Additional contributions to a CRUT are permitted only if the trust instrument provides for them and provides for both valuation of the property at the time of contribution and determination of the prorated unitrust amount based on the values.

Mortgaged property may cause unrelated business income to the trust under the Internal Revenue Code, realization of gain to the donor, and penalties for self-dealing.  The transfer of mortgaged property, when the donor is liable for the debt and when the charitable remainder trust may make payments on the debt, will cause the trust to fail to qualify due to treatment as a grantor trust.

A significant advantage may be gained by transferring appreciated property to a charitable remainder trust.  After the property has been transferred to the trust, the trustee can sell the property and reinvest the proceeds without the trust or the grantor incurring an immediate income tax on the resulting gain. The grantor will then be taxed on the gain only to the extent authorized distributions made from the trust to the grantor are treated as gain.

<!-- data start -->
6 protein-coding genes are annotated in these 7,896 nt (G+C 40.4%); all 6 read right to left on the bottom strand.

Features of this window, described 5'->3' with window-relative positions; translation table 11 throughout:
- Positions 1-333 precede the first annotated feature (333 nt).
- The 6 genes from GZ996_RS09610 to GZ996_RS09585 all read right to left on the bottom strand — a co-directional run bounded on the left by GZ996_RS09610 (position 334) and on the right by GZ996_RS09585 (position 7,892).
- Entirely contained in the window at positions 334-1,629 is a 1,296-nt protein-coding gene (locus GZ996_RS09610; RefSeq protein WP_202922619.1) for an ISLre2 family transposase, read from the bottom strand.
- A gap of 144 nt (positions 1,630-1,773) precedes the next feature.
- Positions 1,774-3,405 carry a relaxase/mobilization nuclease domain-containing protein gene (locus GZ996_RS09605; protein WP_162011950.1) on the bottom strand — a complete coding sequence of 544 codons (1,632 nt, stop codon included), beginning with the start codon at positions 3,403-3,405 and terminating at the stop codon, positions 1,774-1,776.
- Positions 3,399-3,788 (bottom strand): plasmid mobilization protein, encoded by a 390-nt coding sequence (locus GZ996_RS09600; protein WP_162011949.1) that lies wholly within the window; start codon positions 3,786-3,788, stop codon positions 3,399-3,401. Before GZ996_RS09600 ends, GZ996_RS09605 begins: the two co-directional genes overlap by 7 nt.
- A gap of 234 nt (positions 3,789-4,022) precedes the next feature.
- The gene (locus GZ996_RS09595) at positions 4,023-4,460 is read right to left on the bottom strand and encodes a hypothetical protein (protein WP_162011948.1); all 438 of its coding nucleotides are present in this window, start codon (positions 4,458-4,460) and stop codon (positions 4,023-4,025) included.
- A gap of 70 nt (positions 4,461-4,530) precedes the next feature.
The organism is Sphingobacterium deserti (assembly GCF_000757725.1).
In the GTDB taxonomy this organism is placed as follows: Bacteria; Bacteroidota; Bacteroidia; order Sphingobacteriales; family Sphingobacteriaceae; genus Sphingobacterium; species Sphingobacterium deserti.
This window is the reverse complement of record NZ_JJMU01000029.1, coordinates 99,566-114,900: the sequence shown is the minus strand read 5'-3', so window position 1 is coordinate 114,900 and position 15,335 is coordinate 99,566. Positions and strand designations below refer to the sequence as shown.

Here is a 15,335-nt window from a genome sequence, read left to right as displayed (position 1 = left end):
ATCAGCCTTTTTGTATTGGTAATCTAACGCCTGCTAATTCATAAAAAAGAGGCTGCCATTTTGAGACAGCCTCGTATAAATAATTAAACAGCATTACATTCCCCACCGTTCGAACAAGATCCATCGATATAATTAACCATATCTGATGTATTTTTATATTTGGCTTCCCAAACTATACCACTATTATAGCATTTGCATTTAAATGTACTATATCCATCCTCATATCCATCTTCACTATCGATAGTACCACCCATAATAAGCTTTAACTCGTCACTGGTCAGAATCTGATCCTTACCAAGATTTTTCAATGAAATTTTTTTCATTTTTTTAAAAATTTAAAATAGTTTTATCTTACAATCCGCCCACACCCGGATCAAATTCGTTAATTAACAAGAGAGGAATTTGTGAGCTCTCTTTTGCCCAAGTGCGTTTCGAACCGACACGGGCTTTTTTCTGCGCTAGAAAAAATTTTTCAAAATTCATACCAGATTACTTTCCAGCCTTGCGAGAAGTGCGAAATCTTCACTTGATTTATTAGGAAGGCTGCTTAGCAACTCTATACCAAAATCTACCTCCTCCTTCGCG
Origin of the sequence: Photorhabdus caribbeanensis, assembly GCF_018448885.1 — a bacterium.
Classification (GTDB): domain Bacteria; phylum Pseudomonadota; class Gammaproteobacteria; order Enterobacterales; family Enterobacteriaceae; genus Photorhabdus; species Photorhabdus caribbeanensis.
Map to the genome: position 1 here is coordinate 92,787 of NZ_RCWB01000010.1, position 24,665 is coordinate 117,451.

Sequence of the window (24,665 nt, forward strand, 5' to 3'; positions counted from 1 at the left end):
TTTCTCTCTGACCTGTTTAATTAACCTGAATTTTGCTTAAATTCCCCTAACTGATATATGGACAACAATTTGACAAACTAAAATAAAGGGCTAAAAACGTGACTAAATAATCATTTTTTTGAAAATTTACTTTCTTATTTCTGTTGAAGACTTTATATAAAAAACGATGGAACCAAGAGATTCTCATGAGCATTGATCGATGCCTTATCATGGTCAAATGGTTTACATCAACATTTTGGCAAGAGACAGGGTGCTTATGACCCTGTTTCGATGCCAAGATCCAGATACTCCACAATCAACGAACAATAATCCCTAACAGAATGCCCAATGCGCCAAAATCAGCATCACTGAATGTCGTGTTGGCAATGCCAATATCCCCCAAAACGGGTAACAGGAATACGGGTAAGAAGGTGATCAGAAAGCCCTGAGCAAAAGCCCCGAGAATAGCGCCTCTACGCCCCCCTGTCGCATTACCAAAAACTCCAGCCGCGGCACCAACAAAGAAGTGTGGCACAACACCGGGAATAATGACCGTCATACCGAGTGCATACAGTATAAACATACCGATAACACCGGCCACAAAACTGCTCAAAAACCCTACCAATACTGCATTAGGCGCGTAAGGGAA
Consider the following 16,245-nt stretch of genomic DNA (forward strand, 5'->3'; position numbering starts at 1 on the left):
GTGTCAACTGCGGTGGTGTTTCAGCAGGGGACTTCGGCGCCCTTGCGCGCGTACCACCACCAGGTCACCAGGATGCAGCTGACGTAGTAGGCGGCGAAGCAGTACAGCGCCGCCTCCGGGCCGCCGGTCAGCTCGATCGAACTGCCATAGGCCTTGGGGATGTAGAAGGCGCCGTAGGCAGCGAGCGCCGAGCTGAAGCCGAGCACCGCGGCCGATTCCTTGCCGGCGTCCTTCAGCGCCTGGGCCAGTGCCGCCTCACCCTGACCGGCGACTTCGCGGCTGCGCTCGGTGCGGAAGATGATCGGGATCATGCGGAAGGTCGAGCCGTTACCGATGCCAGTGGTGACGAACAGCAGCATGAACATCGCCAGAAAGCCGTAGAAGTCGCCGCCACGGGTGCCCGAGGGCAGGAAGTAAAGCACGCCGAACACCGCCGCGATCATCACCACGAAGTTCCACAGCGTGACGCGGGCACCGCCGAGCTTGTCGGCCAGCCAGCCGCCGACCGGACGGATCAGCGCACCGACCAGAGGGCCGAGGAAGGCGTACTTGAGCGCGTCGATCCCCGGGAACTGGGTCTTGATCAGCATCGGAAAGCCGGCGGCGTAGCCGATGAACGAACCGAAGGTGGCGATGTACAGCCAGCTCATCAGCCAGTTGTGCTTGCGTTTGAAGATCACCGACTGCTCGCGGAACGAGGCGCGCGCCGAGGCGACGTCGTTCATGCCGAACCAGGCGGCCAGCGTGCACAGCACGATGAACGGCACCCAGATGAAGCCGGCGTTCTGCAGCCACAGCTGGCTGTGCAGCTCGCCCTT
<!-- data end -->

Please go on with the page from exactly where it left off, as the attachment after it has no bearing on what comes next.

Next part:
The grantor can be any individual, trust, estate, partnership, association, company or corporation. Any money or other property can be transferred to a charitable remainder trust.  However, with tangible personal property, there is no income tax deduction if the grantor or related parties are named as income beneficiaries.

The trustee can be any person, including the donor, who often prefers to retain the power to administer the trust assets. However, in a trust in which the donor has the power to affect the income distributions, the donor will be considered the owner of the trust and thus, included with the donor’s own assets for tax purposes.  When the trust includes hard to value property such as closely held stock and real estate, an independent trustee is needed.